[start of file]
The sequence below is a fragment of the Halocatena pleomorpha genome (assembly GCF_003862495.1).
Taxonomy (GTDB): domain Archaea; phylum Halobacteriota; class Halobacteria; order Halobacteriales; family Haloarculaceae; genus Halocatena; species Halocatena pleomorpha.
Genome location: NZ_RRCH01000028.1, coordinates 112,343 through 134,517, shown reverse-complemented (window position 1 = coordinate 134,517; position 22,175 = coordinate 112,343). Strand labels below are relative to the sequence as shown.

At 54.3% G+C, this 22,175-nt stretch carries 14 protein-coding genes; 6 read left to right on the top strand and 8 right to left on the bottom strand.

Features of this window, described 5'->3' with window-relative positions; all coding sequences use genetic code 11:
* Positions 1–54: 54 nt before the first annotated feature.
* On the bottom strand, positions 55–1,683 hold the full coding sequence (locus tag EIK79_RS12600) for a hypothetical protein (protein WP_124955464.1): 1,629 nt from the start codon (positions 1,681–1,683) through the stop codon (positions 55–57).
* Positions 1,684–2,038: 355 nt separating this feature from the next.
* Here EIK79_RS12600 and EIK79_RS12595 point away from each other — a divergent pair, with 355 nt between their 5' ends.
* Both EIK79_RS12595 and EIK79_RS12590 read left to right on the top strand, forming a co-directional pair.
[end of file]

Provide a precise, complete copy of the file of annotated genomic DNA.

The sequence below is a fragment of the Halocatena pleomorpha genome (assembly GCF_003862495.1).
Taxonomy (GTDB): domain Archaea; phylum Halobacteriota; class Halobacteria; order Halobacteriales; family Haloarculaceae; genus Halocatena; species Halocatena pleomorpha.
Genome location: NZ_RRCH01000028.1, coordinates 112,343 through 134,517, shown reverse-complemented (window position 1 = coordinate 134,517; position 22,175 = coordinate 112,343). Strand labels below are relative to the sequence as shown.

At 54.3% G+C, this 22,175-nt stretch carries 14 protein-coding genes; 6 read left to right on the top strand and 8 right to left on the bottom strand.

Features of this window, described 5'->3' with window-relative positions; all coding sequences use genetic code 11:
* Positions 1–54: 54 nt before the first annotated feature.
* On the bottom strand, positions 55–1,683 hold the full coding sequence (locus tag EIK79_RS12600) for a hypothetical protein (protein WP_124955464.1): 1,629 nt from the start codon (positions 1,681–1,683) through the stop codon (positions 55–57).
* Positions 1,684–2,038: 355 nt separating this feature from the next.
* Here EIK79_RS12600 and EIK79_RS12595 point away from each other — a divergent pair, with 355 nt between their 5' ends.
* Both EIK79_RS12595 and EIK79_RS12590 read left to right on the top strand, forming a co-directional pair.